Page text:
3. I have a question regarding eligibilty. I read that the eligibility period is 12 years following separation date. Do I have within 12 years to use the benefits if I qualify, or do I simply need to apply for the benefits by the end of the 12 years. I’m asking this because 4/30/2012 will mark 12 years from my separation from the Marines(20% rating). I have an appointment with a vocab councelor on 4/3, but if my eligibility is about to end, it makes no sense in going.

  4. I used Voc Rehab toward a goal of becoming employable, as it was designed. I was so thankful since there was no Post 9-11 at that time and I had opted out of GI Bill programs while active duty due to cost. (Family first right?) I was periodically reminded that the Voc Rehab was intended as a means of getting me EMPLOYED not an Education Program, however, that the education would be paid for IF required as part of the agreed upon employment path through the VA. When Post 9-11 was created and I did become eligible for benefits (Oct 2009 I believe) and AFTER more than two years of Voc Rehab, I opted to stay the course and not use Post 9-11 benefits. I wanted to save it for a higher education after I did get employable! I did finally end up using Post 9-11 to complete requirements for a Masters program…but used only 3 months worth. I was even sent a letter from Post 9-11 GI Bill cadre indicating I had 33 months remaining in benefits. Now I find out I have only 10 months of Post 9-11 benefits left, because Voc Rehab and Post 9-11 are now both looked at as “education benefit programs”. I don’t want to get more than my fair share, it wouldn’t be right….but I seems fair to me that if my benefits are going to be reduced, they should only be reduced the amount of time I was actually eligible for BOTH Voc Rehab and the Post 9-11 GI bill which was from Oct 09 to Feb 2011. …not retroactive back to when I started an “Employment Program”.

  5. Ben,
    I am 60% SC. SSA considers me totally disabled. I am currently using chap 33 to finish a POL SCI bachelors degree. When I complete it I should have 14 months of eligibility left.
    My current plan is to use the remainder to get an MPP and then use VOC Rehab to pursue a JD. I know this is a difficult task but I plan on being well prepared and have everything in order (acceptance letter, grades, LSAT scores etc..) before I even go in and apply for Voc. Does this approach make sense to you?
    The alternative I have been eyeing is to go all in and enter a joint APP/JD program.

    Any and all advice is greatly appreciated.

  6. Question…….

    I have been accepted for Voc Rehab……

    1. My case worker told me you can draw either voc rehab rate (wo Dependents $828.76), the E5BAH post 9/11 money amouont (With Dependents $1257) but
    I’m not 100% with this, I think it was like 80 I served until 31 Dec 2003.

    2. If I use the voc rehab rate for say 2 years, then do I have two years left on the post 9/11 gi bill? or would it be 48 months remaining? I’m just trying to see if there is a difference by taking the lower amount of money offered because I would like to use the post 9/11 gi bill after voc rehab for a higher degree.

    3. First and formost I wanted the worker (non pay work) program, I might do well in school but I feel very disorganized.

    4. I’m looking at information systems, information technology. The only schools in our area (29456) I could find are ECPI, ITT Tech and others like that. Any thumbs up, down, sideways for these and any suggestions.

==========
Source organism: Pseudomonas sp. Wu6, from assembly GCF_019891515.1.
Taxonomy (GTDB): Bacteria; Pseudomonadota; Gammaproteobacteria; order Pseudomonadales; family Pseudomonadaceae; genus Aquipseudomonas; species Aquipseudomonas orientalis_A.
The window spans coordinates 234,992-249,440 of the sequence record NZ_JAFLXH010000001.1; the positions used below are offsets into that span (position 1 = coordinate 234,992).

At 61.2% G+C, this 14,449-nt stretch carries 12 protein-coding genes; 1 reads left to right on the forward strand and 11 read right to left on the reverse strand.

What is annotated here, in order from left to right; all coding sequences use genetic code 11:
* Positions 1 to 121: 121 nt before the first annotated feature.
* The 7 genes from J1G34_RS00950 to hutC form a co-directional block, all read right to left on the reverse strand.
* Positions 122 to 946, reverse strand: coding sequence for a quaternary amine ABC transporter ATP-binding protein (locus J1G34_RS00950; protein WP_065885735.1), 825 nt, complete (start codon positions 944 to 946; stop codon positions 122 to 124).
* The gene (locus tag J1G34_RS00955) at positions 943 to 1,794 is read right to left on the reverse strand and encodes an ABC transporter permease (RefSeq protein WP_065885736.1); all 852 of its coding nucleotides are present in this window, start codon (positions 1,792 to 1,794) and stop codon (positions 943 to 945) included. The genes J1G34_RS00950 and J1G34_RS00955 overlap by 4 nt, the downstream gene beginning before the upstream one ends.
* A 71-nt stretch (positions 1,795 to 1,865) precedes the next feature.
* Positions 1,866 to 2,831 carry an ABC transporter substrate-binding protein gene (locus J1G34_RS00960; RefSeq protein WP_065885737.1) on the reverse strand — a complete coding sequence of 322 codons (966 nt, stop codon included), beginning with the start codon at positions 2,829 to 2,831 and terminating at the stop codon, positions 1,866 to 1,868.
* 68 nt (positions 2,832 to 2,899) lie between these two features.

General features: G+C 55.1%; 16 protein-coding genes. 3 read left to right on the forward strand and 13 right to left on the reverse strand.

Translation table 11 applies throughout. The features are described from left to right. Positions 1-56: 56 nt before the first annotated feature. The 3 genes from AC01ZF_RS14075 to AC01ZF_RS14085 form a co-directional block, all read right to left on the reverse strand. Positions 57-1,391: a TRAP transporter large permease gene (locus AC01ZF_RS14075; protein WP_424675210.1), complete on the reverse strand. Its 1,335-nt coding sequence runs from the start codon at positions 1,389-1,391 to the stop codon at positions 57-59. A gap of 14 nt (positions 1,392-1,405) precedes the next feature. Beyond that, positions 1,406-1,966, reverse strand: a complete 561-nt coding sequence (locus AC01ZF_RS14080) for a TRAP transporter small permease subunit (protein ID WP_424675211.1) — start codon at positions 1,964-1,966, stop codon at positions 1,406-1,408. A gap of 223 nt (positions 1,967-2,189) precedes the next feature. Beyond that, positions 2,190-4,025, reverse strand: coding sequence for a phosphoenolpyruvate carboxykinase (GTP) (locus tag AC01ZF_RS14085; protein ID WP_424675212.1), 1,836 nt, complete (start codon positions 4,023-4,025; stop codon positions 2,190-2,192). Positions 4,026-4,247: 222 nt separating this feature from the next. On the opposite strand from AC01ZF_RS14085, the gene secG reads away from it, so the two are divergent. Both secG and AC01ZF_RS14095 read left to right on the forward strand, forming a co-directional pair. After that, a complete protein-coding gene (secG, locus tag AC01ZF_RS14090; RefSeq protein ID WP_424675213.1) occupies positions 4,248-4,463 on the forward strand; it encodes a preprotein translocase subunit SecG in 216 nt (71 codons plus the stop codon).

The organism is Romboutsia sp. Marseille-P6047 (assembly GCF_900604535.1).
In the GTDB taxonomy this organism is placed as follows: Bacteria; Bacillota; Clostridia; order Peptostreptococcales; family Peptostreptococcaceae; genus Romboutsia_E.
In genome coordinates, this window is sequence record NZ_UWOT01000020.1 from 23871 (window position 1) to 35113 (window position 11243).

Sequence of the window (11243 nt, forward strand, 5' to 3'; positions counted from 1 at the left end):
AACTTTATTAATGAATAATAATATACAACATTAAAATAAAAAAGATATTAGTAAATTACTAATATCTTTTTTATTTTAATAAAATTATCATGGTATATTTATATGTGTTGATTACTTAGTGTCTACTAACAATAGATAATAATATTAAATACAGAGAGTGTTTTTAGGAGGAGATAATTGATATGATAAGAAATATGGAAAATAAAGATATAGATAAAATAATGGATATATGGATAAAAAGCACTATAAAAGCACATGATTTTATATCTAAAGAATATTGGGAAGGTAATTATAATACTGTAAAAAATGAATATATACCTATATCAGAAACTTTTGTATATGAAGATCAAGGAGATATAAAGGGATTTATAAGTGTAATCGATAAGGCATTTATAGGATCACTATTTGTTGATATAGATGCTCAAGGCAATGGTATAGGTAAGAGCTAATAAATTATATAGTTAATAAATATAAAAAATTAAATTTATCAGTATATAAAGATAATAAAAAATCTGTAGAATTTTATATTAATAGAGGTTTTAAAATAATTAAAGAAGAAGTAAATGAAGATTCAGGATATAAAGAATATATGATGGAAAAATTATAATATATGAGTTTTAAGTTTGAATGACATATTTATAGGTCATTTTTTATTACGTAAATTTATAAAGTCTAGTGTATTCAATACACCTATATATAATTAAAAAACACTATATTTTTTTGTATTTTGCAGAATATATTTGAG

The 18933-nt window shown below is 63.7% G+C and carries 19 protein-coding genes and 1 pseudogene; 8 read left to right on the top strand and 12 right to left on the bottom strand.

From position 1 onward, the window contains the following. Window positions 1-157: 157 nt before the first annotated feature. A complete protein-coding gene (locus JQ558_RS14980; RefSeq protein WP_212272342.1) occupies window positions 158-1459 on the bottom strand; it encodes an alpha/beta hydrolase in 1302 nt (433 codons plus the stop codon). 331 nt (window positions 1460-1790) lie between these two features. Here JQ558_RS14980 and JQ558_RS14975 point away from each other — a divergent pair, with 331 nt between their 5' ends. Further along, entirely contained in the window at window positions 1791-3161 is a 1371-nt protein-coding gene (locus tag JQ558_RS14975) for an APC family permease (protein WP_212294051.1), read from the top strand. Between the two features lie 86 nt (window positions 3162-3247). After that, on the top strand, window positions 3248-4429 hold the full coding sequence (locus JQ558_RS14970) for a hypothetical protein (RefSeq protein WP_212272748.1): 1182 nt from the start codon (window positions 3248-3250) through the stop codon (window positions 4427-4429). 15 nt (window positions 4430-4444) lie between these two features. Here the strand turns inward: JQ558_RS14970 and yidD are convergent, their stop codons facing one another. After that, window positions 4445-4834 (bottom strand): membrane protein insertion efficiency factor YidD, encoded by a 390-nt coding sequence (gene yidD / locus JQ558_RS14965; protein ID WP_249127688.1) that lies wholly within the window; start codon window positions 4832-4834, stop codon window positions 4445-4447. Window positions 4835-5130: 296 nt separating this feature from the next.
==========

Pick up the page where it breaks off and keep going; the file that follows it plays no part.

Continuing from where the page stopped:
5. Physcial limitations. I have carpal tunnel (sc’d) along with other spinal issues and rated 50%. Bilateral braces are worn and I’m not sure how this will limit me in school. My CT rating is only zero percent and I’ve been trying to increase it but unsure of what the C&P examiner sees, however, I did not have braces during the other increase exam. For an increase it says my conditions must be as “Mild”, I’m unsure of how the VA sees this condition as “Mild”.

    6. What happens if I start school and unable to finsh due to medical or other issues? Will this stop me or family using the rest of my post 9/11 gi bill or anything.

    Thanks in advance,

  7. Can I use Montgomery GI Bill benefits with a kicker at the same time as VR&E? I had $40,000 promised at enlistment. If I can use both at the same time, I think the best route would be to use VR&E with MGIB and once the MGIB is exhausted (or my 10 year limit of 2016) then try to use VR&E with the remaining Post 9/11 GI Bill benefit. I’ve been researching this for a while and can’t find answers. Thanks for your help.

  8. Do I qualify for 100% post 911 gi bill? I am 100% sc p&t I qualify for post 911 benefits but at 70% rate. Under new voc rehab pay option is that 100% rate or my 70% rate?…

  9. I know it’s kind of late Cantu, but I know for a fact you have to go through VONAPP to be certified for Post 9-11. Once you recieve your Cerificate of Eligibility then you have to send that to your counselor. I’m sure she told you this by now, if not she/he isn’t doing their job and I would seek for another counserlor. The current waiting period is 41 days. How do I know? I just filled out the VONAPP form on the 17th of August. I know it takes time but I am a huge fan of the VA. Without the VA alot of stuff I am doing today would be impossible. The VA is like my big brother. You know he is gonna come through it just takes a long time for him to arrive…LOL The only catch is you MUST meet the qualifications for the Post 9-11 GI Bill, which you can google yourself. Anyway hope this helped. I know to get the 100% rate you need 3 years of active service after 9-11.

  10. Im a disabled veteran currently using Ch.31 Voc. Rehab. benefits. How do I apply or opt for the new GI Bill stipend? Do I contact my VR counselor?


    Add’l. question: If I have a “contract” with Voc. Rehab. for a Bachelors degree, do they have to honor that even if it takes longer than 48 months to achieve the degree?